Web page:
In considering whether removal is proper, the Court is informed by two basic principles.
First, the party seeking removal has the burden of establishing federal jurisdiction. Westinghouse Elec. Corp. v. Newman & Holtzinger, P.C., 992 F.2d 932, 934 (9th Cir.1993). Second, statutes authorizing removal are to be strictly construed, with all doubts resolved against removal and in favor of remand. Gaus v. Miles, Inc., 980 F.2d 564, 566 (9th Cir.1992). This presumption against removal is consistent with the notion that federal courts are courts of limited jurisdiction, possessing "only that power authorized by the Constitution and statute." Kokkonen v. Guardian Life Ins. Co. of America, 511 U.S. 375, 377 (1994).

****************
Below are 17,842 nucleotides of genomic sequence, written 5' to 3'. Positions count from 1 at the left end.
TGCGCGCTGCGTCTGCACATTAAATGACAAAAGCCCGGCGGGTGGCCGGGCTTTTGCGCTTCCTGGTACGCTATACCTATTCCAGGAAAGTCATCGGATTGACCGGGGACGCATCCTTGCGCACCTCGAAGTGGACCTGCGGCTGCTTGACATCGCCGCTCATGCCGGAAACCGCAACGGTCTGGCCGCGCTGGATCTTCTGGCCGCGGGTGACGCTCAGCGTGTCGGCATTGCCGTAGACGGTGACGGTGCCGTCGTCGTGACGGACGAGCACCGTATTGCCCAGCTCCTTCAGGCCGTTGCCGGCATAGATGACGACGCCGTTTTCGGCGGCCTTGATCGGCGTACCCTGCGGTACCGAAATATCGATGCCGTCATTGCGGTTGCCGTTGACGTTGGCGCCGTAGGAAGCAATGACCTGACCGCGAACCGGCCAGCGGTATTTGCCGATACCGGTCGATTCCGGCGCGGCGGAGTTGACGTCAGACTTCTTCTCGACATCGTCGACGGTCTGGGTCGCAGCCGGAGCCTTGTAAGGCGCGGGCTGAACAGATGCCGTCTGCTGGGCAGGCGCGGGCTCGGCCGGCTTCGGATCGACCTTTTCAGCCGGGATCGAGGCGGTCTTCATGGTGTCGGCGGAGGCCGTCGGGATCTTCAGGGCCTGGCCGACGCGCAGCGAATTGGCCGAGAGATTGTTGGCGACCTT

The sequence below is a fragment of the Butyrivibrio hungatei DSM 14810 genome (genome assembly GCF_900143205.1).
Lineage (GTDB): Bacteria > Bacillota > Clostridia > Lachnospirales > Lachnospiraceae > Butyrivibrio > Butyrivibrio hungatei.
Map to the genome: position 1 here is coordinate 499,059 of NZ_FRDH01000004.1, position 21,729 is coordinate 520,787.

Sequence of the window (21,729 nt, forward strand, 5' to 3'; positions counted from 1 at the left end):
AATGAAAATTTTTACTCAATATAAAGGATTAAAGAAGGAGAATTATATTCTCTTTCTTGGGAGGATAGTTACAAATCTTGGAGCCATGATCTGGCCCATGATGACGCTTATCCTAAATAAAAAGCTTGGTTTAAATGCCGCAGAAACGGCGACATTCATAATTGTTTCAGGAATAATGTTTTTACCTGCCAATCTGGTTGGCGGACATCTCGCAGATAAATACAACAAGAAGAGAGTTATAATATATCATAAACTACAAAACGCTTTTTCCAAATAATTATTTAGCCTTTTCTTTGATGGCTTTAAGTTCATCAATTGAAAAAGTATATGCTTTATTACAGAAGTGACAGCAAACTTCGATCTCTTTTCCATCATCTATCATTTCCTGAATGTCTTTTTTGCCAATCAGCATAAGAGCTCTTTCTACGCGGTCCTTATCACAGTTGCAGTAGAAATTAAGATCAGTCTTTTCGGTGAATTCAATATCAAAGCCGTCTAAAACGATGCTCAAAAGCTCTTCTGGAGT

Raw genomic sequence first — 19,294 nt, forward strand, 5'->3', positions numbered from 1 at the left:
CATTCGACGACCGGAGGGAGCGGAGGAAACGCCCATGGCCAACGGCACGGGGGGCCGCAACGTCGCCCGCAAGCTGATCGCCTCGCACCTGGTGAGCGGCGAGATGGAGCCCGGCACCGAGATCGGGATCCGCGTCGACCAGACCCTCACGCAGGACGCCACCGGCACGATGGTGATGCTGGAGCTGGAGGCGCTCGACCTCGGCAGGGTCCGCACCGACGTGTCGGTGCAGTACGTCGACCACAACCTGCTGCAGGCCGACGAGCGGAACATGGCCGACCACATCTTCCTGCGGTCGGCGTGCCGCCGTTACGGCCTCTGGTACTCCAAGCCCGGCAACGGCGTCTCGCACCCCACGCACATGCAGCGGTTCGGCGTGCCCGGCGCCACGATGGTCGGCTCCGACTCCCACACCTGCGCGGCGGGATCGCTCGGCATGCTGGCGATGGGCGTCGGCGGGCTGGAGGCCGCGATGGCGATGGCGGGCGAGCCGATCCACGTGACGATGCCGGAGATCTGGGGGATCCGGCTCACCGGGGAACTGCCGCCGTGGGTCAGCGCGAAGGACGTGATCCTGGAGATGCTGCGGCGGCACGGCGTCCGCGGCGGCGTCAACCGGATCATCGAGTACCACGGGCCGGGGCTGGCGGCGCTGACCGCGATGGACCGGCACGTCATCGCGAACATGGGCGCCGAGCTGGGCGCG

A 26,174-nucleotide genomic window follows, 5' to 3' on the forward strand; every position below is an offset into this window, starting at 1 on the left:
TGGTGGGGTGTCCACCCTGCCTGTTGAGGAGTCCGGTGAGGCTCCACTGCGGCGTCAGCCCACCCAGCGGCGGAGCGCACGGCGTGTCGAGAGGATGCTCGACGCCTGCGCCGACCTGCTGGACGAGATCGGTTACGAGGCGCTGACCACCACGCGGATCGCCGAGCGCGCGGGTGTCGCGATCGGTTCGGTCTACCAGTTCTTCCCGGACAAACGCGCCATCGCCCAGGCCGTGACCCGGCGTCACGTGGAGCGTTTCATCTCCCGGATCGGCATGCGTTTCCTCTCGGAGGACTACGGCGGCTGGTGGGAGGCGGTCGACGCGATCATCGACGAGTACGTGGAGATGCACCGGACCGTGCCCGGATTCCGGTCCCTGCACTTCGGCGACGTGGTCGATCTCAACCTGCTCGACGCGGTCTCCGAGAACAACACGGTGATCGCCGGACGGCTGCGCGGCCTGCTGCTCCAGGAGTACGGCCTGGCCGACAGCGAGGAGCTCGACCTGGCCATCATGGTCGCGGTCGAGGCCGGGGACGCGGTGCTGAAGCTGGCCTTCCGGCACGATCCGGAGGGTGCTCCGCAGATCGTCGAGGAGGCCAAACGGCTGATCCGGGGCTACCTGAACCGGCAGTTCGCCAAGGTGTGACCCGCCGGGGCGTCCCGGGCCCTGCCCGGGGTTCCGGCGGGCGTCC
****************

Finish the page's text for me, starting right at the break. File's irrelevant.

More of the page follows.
A district court has diversity jurisdiction over any civil action between citizens of different states where the amount in controversy exceeds $75,000. 28 U.S.C. § 1332. A federal court may disregard a non-diverse party named in the state court action if the court determines that the non-diverse party's joinder is a "sham" or "fraudulent" so that no possible cause of action has been stated against that party. Morris v. Princess Cruises, Inc., 236 F.3d 1061, 1067 (9th Cir. 2001). Defendants claiming fraudulent joinder face a "heavy burden of demonstrating that there is no possibility that plaintiffs will be able to prevail on the merits of their claims in state court." Aaron v. Merck & Co., No. 05-4073, 2005 U.S. Dist. LEXIS 40745, at *8 (C.D. Cal. July 26, 2005). To meet this burden, a defendant must show that the plaintiff has failed to state a cause of action against the non-diverse defendant, and that the failure is obvious under settled state law. Morris, 236 F.3d at 1067.